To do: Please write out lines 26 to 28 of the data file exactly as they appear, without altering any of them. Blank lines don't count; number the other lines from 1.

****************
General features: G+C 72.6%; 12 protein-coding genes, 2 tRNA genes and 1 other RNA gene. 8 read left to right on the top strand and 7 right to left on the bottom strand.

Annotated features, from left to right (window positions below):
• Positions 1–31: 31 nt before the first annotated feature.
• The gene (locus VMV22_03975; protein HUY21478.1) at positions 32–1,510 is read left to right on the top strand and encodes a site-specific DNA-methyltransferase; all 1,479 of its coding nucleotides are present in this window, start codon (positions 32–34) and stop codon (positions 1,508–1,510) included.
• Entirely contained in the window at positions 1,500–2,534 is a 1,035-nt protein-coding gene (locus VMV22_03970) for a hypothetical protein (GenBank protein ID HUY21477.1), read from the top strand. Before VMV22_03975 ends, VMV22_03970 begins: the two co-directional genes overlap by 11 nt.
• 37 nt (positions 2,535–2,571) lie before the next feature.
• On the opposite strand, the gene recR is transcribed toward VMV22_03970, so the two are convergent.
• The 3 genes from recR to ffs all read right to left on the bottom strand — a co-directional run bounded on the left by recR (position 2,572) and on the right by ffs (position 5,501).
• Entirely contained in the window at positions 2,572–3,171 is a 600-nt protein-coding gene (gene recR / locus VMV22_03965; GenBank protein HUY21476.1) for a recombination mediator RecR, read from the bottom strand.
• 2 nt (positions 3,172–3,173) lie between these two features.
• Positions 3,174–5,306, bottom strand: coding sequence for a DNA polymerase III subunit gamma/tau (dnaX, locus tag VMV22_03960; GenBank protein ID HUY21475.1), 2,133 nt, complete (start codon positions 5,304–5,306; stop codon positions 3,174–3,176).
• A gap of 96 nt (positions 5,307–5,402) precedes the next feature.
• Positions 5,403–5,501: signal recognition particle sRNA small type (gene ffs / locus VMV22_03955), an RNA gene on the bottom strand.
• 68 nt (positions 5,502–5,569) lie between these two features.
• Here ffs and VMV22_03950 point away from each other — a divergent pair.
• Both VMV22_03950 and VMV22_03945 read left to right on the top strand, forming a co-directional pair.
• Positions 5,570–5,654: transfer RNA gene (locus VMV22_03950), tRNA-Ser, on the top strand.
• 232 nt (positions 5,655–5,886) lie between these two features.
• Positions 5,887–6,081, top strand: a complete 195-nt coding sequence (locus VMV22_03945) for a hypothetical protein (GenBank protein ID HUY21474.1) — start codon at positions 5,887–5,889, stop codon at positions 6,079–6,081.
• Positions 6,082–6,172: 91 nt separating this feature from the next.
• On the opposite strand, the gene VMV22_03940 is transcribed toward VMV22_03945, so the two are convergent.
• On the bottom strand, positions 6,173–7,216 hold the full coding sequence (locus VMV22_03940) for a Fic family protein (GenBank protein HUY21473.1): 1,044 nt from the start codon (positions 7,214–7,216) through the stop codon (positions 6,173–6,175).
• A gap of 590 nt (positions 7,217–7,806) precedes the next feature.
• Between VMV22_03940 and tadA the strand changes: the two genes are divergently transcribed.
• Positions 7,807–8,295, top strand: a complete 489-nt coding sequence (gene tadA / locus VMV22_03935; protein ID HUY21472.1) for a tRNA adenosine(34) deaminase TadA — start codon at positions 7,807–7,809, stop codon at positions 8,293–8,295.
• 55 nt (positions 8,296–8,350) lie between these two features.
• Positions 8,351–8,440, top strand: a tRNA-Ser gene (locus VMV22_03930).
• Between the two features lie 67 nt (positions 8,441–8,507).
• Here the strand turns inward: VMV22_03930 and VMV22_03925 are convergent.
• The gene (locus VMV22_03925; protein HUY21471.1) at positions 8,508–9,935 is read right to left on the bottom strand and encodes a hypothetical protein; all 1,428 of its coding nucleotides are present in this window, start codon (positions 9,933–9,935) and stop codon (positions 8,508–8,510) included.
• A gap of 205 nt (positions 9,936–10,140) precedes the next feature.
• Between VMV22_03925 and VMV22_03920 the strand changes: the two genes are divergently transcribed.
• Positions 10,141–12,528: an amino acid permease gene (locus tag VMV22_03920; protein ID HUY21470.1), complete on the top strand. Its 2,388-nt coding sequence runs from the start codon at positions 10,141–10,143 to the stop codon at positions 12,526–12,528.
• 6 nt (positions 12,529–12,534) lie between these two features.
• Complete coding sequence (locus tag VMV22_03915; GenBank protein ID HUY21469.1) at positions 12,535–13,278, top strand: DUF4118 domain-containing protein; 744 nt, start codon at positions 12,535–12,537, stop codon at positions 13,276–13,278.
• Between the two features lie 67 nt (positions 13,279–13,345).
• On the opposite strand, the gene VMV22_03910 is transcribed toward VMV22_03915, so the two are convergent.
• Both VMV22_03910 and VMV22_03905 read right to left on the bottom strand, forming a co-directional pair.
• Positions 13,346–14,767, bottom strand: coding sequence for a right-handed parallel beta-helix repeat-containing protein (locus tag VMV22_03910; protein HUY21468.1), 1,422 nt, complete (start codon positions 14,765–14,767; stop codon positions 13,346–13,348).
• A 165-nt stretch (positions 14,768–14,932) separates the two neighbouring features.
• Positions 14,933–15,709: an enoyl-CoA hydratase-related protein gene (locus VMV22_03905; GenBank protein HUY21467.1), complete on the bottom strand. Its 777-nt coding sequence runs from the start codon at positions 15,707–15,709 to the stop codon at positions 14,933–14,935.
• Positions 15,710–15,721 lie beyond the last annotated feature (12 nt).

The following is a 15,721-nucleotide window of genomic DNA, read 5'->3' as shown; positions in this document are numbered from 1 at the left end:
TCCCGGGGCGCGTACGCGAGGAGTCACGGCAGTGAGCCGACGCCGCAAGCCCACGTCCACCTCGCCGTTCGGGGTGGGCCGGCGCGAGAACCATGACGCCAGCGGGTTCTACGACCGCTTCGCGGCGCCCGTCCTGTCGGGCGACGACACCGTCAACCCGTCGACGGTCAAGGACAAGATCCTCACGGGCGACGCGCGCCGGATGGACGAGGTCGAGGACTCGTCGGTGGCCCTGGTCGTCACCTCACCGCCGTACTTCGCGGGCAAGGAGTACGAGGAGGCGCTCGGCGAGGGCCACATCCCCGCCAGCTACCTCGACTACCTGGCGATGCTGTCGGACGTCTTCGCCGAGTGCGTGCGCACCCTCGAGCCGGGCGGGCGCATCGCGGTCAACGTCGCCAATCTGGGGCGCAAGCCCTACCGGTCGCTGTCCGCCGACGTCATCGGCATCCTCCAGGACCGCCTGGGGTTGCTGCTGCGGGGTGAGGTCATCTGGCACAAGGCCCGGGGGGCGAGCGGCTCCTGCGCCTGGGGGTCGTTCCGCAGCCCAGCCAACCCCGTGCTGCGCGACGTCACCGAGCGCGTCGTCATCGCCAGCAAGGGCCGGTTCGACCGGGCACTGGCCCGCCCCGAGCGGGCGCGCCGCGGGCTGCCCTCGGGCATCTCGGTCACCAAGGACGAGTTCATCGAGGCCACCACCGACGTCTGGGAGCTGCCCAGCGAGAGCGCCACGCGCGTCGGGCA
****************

• 55 nt (positions 8,296–8,350) lie between these two features.
• Positions 8,351–8,440, top strand: a tRNA-Ser gene (locus VMV22_03930).
• Between the two features lie 67 nt (positions 8,441–8,507).